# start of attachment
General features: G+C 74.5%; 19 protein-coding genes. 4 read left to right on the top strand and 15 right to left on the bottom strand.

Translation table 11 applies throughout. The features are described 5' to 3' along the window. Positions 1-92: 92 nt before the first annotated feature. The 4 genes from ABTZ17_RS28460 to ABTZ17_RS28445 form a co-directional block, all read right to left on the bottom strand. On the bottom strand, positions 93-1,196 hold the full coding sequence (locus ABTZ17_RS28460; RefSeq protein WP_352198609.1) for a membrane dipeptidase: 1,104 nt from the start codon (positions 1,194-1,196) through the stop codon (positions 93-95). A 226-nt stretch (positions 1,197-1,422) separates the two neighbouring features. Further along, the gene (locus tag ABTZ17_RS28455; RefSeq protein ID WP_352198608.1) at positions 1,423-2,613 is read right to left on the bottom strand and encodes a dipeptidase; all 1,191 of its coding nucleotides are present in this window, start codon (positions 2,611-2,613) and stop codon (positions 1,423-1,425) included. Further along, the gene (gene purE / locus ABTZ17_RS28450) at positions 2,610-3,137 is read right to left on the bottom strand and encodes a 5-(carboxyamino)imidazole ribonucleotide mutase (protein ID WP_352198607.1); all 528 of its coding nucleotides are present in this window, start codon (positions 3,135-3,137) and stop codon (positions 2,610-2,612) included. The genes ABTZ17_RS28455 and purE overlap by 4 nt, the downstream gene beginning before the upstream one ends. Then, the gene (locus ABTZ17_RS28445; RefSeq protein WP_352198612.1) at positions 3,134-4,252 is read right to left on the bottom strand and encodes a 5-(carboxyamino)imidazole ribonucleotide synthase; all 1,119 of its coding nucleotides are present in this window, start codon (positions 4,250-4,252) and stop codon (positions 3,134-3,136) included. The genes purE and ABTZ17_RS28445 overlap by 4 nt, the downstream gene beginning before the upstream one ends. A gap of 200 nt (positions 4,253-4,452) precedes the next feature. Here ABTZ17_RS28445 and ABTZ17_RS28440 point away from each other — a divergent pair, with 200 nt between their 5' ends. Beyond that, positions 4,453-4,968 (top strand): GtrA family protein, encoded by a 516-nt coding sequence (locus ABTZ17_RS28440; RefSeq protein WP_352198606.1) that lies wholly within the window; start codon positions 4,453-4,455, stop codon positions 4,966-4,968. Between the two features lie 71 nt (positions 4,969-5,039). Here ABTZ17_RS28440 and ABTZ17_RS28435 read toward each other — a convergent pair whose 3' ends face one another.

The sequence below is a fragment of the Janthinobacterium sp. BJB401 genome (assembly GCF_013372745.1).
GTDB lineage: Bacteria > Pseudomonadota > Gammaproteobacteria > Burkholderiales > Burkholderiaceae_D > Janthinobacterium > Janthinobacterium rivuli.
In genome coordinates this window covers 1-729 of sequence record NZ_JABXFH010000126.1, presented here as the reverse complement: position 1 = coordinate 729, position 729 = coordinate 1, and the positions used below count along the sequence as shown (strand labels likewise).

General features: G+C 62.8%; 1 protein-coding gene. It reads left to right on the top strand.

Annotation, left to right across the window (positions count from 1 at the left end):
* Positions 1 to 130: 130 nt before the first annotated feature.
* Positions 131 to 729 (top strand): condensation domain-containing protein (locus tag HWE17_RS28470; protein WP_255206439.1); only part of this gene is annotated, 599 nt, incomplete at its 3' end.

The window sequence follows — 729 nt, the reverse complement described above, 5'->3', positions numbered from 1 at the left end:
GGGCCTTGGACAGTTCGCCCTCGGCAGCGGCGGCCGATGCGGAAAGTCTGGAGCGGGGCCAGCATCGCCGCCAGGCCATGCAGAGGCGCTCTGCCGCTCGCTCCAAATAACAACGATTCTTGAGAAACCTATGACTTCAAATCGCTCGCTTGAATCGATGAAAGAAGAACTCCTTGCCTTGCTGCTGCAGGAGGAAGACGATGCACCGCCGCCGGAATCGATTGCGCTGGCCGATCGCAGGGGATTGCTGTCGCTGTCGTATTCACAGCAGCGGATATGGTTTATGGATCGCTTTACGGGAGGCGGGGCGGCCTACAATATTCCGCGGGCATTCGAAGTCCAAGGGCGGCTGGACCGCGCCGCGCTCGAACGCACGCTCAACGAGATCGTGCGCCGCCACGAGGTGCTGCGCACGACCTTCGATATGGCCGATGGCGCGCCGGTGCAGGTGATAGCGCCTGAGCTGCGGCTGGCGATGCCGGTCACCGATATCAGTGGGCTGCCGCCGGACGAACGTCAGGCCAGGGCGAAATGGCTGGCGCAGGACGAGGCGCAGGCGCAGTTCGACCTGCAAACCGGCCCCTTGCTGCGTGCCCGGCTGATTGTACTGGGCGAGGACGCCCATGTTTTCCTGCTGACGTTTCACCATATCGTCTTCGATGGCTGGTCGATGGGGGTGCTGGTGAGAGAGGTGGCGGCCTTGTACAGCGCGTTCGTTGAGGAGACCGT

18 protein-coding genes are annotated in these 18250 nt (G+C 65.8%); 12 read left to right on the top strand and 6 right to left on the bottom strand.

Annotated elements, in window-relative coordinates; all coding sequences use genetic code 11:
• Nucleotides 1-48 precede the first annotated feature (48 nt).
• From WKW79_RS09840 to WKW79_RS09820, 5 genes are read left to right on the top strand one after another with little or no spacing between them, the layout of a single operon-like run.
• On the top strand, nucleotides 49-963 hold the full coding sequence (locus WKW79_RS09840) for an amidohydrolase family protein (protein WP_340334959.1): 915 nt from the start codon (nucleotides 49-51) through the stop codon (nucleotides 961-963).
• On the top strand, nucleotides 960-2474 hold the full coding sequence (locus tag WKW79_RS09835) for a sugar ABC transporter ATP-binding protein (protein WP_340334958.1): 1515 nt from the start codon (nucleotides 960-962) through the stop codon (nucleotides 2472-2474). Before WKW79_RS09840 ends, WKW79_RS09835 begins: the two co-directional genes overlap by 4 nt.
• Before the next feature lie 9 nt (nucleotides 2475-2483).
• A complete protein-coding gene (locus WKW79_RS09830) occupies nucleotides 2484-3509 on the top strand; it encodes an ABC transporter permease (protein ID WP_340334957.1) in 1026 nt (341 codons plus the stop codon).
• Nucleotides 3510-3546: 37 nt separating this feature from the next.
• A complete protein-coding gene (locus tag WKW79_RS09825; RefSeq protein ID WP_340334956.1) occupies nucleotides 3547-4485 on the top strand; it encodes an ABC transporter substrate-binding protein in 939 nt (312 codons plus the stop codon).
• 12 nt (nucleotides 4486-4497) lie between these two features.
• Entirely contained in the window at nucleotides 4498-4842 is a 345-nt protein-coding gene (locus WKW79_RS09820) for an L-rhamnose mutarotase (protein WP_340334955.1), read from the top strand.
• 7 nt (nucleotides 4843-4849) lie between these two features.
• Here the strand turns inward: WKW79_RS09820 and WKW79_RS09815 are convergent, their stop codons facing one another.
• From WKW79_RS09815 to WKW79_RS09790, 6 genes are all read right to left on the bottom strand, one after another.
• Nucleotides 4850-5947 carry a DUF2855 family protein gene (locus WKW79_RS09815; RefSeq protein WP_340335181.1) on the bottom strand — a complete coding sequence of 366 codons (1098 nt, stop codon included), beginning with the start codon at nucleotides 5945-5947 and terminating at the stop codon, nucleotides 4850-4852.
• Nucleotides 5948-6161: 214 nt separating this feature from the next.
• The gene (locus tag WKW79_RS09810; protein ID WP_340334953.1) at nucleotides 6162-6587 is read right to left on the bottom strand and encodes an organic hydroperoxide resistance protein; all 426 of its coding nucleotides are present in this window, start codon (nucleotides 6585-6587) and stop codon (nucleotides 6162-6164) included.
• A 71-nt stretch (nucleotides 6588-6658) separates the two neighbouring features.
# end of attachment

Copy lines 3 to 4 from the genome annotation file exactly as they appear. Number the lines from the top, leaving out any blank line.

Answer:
The sequence below is a fragment of the Janthinobacterium sp. BJB401 genome (assembly GCF_013372745.1).
GTDB lineage: Bacteria > Pseudomonadota > Gammaproteobacteria > Burkholderiales > Burkholderiaceae_D > Janthinobacterium > Janthinobacterium rivuli.